Translation vs. Interpretation

A

s a student of mine reminded me in a comment in the previous post, all translation is ultimately interpretation. Anything we translate is a product of the readers interpretation of the original piece. This is why I am such a proponent of reading works in the original. I teach a literature in translation course, because Japanese literature–as in all world literatures–should reach as wide an audience as possible. But to truly appreciate the work itself, it should be read in the original.

But the point I want to make here is that all translation is interpretation. Even if we interpret a single word, context will dictate how it is interpreted. Think of the word “dog.” I can be a four-legged mammal, but on a hot afternoon, it could refer to the weather. It can also refer to a scoundrel or as a descriptor a person’s looks. The point, of course, is that I will tranlsate the word into Japanese depending on how I interpret the word, and the interpretation is based on my reading of a given context.

The following is a famous poem by the poet Basho. I think many of you may have heard of it.

Furu ike ya kawazu tobi komu mizu no oto
old pond (exclamation) frog jump enter water ‘s sound

The English words are more or less the literal translations of each individual word. But of course, each word can be slightly altered in meaning depending on the context and how the reader “interprets” Basho’s poem. Below are some translations by well-known translators and poets.

The ancient pond

A frog leaps in

The sound of the water.

Donald Keene

An old pond–
The sound
Of a diving frog.

Kenneth Rexroth

Into the ancient pond

A frog jumps

Water’s sound!

D.T. Suzuki

Old pond–frogs jumped in–sound of water.

Lafcadio Hearn

The old pond

A frog leaps in,

And a splash.

Makoto Ueda

The old pond

A frog jumped in,

Kerplunk!

Allen Ginsberg

As you can see, each poem provides a slightly different rendition of the exact same poem, because each person has a different interpretation. Even the use of “The” or “An” can lend a different flavor to the poem. “The old pond” indicates specificity, whereas “An old pond” suggests an arbitrary “any old” pond. Does a frog “jump” in, or does it “leap” in? Is there a difference between these two words to you? And of course, the “sound of water” is rather open ended, as I think Basho intended–that is if I am privileged guess his intentions–and is a far cry from the specific “splash” or “kerplunk” of different authors.

Another interesting point is lineation. Most Japanese poems are composed in a single line. The poems are recongnized by the syllable count in each section. In a Haiku–as in Senryu–the count is 5 syllable-7-5. Since many translators do not apply an artificial syllable count in a translation, they will lineate the poems into three lines, thereby making it “look” like a poem. I think we can all agree that lineation is one of the hallmarks of English poetry. Indeed, if we leaf through a book quickly, we can probably recognize a poem without reading a single word. All we need to do is look at the lines and borders and margins. The above translators–with the exception of Hearn–have imposed their Western bias on a Japanese poetic form. That is certainly an interpretation rather than a translation, no?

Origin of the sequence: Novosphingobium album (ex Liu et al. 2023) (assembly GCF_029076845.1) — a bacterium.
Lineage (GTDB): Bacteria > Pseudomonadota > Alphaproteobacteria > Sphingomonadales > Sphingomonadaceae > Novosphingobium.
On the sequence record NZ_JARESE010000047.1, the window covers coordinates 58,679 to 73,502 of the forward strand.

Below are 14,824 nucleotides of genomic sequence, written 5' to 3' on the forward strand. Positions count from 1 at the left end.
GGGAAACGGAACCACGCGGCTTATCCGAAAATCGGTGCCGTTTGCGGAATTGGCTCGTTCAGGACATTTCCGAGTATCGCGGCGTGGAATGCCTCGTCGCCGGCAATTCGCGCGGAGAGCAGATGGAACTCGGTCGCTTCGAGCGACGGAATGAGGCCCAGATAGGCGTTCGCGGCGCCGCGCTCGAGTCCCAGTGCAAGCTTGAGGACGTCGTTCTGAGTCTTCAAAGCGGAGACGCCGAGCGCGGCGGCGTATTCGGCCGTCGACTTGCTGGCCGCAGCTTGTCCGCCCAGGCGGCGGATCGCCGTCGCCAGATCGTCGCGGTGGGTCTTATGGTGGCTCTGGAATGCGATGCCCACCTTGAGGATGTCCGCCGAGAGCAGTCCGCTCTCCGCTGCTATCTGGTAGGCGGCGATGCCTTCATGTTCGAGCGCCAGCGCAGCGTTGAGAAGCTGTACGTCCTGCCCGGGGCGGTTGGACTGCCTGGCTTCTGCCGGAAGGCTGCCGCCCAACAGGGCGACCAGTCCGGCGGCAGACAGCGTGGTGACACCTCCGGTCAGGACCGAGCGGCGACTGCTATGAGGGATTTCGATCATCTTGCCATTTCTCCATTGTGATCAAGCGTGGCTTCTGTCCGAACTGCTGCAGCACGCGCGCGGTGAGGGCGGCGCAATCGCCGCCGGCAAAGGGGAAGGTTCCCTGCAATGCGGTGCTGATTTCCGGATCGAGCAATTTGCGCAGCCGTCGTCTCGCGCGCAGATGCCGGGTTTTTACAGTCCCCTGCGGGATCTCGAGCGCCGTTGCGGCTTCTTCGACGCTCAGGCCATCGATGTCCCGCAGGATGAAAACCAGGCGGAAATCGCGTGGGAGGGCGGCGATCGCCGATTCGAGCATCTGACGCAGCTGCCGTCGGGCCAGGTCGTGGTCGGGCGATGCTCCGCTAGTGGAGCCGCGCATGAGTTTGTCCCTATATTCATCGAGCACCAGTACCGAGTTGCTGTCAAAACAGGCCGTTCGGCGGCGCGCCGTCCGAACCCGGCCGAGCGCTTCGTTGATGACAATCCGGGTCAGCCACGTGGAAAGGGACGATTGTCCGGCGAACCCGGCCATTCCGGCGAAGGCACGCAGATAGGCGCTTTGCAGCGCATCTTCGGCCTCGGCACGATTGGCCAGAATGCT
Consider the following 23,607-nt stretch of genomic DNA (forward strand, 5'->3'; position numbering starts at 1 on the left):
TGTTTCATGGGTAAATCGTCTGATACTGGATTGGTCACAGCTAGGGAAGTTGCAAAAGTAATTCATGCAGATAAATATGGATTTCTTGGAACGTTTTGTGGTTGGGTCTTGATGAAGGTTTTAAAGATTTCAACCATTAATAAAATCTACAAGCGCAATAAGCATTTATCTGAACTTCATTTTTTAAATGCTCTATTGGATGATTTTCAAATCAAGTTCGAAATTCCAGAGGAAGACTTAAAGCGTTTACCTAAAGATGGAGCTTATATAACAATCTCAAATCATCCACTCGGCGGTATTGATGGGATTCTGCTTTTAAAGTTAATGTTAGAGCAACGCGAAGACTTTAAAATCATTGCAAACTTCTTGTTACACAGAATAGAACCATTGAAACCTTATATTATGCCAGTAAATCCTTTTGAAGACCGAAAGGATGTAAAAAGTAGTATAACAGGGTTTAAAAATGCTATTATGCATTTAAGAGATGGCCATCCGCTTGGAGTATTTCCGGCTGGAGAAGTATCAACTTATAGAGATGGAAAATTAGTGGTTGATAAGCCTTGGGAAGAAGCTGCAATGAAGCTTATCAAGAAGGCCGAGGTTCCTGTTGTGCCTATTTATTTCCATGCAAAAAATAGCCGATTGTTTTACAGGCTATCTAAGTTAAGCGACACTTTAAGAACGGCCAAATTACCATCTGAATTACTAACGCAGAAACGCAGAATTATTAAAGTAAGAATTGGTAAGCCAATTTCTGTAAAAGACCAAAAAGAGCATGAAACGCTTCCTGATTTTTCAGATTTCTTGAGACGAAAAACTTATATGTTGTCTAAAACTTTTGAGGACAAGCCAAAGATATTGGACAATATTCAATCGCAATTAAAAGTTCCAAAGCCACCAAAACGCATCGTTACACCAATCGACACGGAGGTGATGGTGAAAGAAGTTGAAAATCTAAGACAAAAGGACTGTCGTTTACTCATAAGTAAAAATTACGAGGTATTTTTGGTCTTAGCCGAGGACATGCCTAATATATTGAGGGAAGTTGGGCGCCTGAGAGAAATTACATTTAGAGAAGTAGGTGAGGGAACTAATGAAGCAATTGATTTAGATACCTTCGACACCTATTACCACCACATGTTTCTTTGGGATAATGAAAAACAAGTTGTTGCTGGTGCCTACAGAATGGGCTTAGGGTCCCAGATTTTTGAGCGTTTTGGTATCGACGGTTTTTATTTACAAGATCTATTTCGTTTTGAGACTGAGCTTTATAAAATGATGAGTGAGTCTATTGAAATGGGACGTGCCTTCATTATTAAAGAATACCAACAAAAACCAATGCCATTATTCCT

Anyway, I usually provide this caveat to my students before we begin reading J-Lit in translation. They should know that any language translated can never be exact, and can never convey precisely what the original does. We may approach it, but it can never be absloutely the same.

Then what of the Bible? My old pastor told me that the Bible is the Word of God. Ignoring the fact that I am skeptical that man can ever know God’s language, the Word in the Bible is a human language written by humans. Parts are in Aramaic, others in proto-Hebrew. Written right to left, these languages are very distant from us today. And they have been through the translation mill of many different human languages, including different English versions.

So the question is: Did the men who wrote the Bible receive Divine inspiration? And how can we be sure, really sure–if we believe the Word of the Bible to be Absolute–that the translated words are a true and exact representation of the Word of God? Or can we say that the writers were inspired by their belief in and of the Divine?

Please, don’t think of my as some kind of aetheist or agnostic. I was born and raised a Catholic, but I have always believed that God gave me a brain so I may use it freely, even if it were to question my faith.

Postscript:

This is one of my favorite psuedo/ad hoc translations of Basho’s poem. It was apparently found in a newspaper somewhere, the specfics of which are now lost for eternity.

MAFIA HIT-MAN POET: NOTE FOUND PINNED TO LAPEL OF DROWNED VICTIM’S DOUBLE-BREASTED SUIT! ! ! ! !

Dere wasa dis frogg

Gone jumpa offa da logg

Now he inna bogg.

–Anonymous

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